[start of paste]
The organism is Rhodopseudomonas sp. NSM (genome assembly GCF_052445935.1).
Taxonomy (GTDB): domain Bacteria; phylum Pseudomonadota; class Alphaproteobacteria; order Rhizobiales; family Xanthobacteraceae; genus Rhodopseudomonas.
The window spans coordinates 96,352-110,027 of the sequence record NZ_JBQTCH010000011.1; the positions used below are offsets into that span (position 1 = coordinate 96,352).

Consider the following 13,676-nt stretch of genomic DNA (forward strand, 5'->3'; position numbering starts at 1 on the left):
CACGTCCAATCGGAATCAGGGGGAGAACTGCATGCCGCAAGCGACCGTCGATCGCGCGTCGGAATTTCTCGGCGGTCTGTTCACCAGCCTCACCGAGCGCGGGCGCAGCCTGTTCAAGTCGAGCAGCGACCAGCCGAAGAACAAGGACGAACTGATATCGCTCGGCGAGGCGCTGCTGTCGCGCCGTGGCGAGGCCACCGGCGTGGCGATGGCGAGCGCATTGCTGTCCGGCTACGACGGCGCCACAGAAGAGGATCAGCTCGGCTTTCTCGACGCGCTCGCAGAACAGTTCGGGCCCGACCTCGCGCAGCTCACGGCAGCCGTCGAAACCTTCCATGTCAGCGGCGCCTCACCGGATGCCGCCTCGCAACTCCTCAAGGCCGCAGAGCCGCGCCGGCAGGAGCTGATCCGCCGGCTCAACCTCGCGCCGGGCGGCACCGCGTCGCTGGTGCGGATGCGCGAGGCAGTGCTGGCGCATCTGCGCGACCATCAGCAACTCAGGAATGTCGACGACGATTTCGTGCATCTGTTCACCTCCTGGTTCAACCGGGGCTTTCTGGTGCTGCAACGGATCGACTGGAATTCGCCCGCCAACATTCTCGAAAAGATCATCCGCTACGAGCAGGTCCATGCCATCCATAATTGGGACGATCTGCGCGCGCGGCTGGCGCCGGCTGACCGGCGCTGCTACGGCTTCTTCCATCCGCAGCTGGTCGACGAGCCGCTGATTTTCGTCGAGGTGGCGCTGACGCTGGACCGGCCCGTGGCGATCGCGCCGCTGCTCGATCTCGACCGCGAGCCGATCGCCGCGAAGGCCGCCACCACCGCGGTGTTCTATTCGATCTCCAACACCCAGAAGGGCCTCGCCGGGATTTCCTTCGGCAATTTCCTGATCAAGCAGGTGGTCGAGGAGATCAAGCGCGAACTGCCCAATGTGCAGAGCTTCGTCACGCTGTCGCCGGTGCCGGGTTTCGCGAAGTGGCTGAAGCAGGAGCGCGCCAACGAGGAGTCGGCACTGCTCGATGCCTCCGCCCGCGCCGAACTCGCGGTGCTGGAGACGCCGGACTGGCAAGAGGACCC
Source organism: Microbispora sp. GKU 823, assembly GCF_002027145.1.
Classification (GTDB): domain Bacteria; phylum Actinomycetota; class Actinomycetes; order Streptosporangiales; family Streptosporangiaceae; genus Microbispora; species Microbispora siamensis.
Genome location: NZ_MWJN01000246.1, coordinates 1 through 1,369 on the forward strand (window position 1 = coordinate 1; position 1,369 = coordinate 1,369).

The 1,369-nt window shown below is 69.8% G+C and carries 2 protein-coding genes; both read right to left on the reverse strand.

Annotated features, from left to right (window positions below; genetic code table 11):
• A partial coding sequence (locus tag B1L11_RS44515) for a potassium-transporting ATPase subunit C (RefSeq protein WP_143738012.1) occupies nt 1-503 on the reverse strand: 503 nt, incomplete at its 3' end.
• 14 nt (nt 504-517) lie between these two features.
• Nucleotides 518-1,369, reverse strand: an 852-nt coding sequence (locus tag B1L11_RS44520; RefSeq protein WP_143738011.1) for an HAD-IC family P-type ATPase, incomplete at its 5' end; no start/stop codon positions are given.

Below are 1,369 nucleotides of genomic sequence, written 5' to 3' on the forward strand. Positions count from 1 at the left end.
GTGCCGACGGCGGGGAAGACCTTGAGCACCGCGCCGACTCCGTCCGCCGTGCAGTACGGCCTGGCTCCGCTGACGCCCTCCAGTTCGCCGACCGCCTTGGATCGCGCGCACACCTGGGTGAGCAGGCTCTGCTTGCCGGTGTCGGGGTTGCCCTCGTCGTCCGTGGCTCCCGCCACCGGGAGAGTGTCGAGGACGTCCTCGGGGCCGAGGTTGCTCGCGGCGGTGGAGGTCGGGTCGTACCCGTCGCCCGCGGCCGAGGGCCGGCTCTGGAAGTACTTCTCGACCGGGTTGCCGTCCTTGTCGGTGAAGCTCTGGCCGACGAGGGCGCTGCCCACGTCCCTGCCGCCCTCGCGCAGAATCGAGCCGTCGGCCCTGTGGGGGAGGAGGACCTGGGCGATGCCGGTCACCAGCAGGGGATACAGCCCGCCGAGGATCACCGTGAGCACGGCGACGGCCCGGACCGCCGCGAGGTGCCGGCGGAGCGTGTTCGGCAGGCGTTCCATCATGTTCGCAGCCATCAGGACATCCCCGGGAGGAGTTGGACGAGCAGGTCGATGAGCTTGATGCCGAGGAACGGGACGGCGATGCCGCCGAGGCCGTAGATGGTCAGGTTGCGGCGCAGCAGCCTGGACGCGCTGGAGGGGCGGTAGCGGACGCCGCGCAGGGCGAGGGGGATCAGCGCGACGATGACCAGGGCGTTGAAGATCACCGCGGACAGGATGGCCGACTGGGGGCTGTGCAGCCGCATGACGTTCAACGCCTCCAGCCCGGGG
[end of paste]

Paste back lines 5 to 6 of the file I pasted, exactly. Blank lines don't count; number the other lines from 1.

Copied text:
CACGTCCAATCGGAATCAGGGGGAGAACTGCATGCCGCAAGCGACCGTCGATCGCGCGTCGGAATTTCTCGGCGGTCTGTTCACCAGCCTCACCGAGCGCGGGCGCAGCCTGTTCAAGTCGAGCAGCGACCAGCCGAAGAACAAGGACGAACTGATATCGCTCGGCGAGGCGCTGCTGTCGCGCCGTGGCGAGGCCACCGGCGTGGCGATGGCGAGCGCATTGCTGTCCGGCTACGACGGCGCCACAGAAGAGGATCAGCTCGGCTTTCTCGACGCGCTCGCAGAACAGTTCGGGCCCGACCTCGCGCAGCTCACGGCAGCCGTCGAAACCTTCCATGTCAGCGGCGCCTCACCGGATGCCGCCTCGCAACTCCTCAAGGCCGCAGAGCCGCGCCGGCAGGAGCTGATCCGCCGGCTCAACCTCGCGCCGGGCGGCACCGCGTCGCTGGTGCGGATGCGCGAGGCAGTGCTGGCGCATCTGCGCGACCATCAGCAACTCAGGAATGTCGACGACGATTTCGTGCATCTGTTCACCTCCTGGTTCAACCGGGGCTTTCTGGTGCTGCAACGGATCGACTGGAATTCGCCCGCCAACATTCTCGAAAAGATCATCCGCTACGAGCAGGTCCATGCCATCCATAATTGGGACGATCTGCGCGCGCGGCTGGCGCCGGCTGACCGGCGCTGCTACGGCTTCTTCCATCCGCAGCTGGTCGACGAGCCGCTGATTTTCGTCGAGGTGGCGCTGACGCTGGACCGGCCCGTGGCGATCGCGCCGCTGCTCGATCTCGACCGCGAGCCGATCGCCGCGAAGGCCGCCACCACCGCGGTGTTCTATTCGATCTCCAACACCCAGAAGGGCCTCGCCGGGATTTCCTTCGGCAATTTCCTGATCAAGCAGGTGGTCGAGGAGATCAAGCGCGAACTGCCCAATGTGCAGAGCTTCGTCACGCTGTCGCCGGTGCCGGGTTTCGCGAAGTGGCTGAAGCAGGAGCGCGCCAACGAGGAGTCGGCACTGCTCGATGCCTCCGCCCGCGCCGAACTCGCGGTGCTGGAGACGCCGGACTGGCAAGAGGACCC
Source organism: Microbispora sp. GKU 823, assembly GCF_002027145.1.